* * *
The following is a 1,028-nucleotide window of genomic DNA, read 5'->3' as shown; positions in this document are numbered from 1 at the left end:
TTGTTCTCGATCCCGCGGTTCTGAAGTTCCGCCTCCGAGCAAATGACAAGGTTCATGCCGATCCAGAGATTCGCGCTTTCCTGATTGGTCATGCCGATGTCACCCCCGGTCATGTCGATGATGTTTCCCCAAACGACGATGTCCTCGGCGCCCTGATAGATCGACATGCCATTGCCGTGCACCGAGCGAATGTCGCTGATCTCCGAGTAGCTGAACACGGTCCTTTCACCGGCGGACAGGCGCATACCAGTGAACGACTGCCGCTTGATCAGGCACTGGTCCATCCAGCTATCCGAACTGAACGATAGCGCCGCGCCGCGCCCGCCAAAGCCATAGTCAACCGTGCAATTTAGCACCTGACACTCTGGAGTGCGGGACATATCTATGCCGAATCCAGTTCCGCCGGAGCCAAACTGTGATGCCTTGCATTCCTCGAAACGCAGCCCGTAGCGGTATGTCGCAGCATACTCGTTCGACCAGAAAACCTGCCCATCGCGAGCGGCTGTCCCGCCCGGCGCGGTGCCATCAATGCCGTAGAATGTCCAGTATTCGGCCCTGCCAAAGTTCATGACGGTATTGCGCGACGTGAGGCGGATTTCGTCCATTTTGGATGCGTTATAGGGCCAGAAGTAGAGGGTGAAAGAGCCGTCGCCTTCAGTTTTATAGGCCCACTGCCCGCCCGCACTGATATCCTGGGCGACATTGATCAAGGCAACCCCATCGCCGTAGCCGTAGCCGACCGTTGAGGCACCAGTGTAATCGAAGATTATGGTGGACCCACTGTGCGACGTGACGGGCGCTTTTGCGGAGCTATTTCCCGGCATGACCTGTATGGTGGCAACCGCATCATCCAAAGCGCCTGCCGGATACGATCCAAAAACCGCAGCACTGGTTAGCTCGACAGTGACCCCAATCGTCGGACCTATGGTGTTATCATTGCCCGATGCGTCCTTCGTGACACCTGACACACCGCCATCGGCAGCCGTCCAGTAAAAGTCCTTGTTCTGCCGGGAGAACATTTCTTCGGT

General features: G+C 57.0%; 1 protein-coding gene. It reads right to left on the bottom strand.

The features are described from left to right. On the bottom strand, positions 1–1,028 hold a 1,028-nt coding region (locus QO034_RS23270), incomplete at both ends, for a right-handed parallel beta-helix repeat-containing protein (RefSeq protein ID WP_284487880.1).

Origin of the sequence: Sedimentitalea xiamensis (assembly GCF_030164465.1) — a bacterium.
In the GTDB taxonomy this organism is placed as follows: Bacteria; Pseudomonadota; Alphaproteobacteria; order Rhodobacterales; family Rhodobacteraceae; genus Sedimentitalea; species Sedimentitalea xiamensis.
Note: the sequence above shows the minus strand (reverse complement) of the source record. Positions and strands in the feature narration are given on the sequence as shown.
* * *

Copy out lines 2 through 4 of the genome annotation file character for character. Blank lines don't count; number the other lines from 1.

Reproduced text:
TTGTTCTCGATCCCGCGGTTCTGAAGTTCCGCCTCCGAGCAAATGACAAGGTTCATGCCGATCCAGAGATTCGCGCTTTCCTGATTGGTCATGCCGATGTCACCCCCGGTCATGTCGATGATGTTTCCCCAAACGACGATGTCCTCGGCGCCCTGATAGATCGACATGCCATTGCCGTGCACCGAGCGAATGTCGCTGATCTCCGAGTAGCTGAACACGGTCCTTTCACCGGCGGACAGGCGCATACCAGTGAACGACTGCCGCTTGATCAGGCACTGGTCCATCCAGCTATCCGAACTGAACGATAGCGCCGCGCCGCGCCCGCCAAAGCCATAGTCAACCGTGCAATTTAGCACCTGACACTCTGGAGTGCGGGACATATCTATGCCGAATCCAGTTCCGCCGGAGCCAAACTGTGATGCCTTGCATTCCTCGAAACGCAGCCCGTAGCGGTATGTCGCAGCATACTCGTTCGACCAGAAAACCTGCCCATCGCGAGCGGCTGTCCCGCCCGGCGCGGTGCCATCAATGCCGTAGAATGTCCAGTATTCGGCCCTGCCAAAGTTCATGACGGTATTGCGCGACGTGAGGCGGATTTCGTCCATTTTGGATGCGTTATAGGGCCAGAAGTAGAGGGTGAAAGAGCCGTCGCCTTCAGTTTTATAGGCCCACTGCCCGCCCGCACTGATATCCTGGGCGACATTGATCAAGGCAACCCCATCGCCGTAGCCGTAGCCGACCGTTGAGGCACCAGTGTAATCGAAGATTATGGTGGACCCACTGTGCGACGTGACGGGCGCTTTTGCGGAGCTATTTCCCGGCATGACCTGTATGGTGGCAACCGCATCATCCAAAGCGCCTGCCGGATACGATCCAAAAACCGCAGCACTGGTTAGCTCGACAGTGACCCCAATCGTCGGACCTATGGTGTTATCATTGCCCGATGCGTCCTTCGTGACACCTGACACACCGCCATCGGCAGCCGTCCAGTAAAAGTCCTTGTTCTGCCGGGAGAACATTTCTTCGGT

General features: G+C 57.0%; 1 protein-coding gene. It reads right to left on the bottom strand.

The features are described from left to right. On the bottom strand, positions 1–1,028 hold a 1,028-nt coding region (locus QO034_RS23270), incomplete at both ends, for a right-handed parallel beta-helix repeat-containing protein (RefSeq protein ID WP_284487880.1).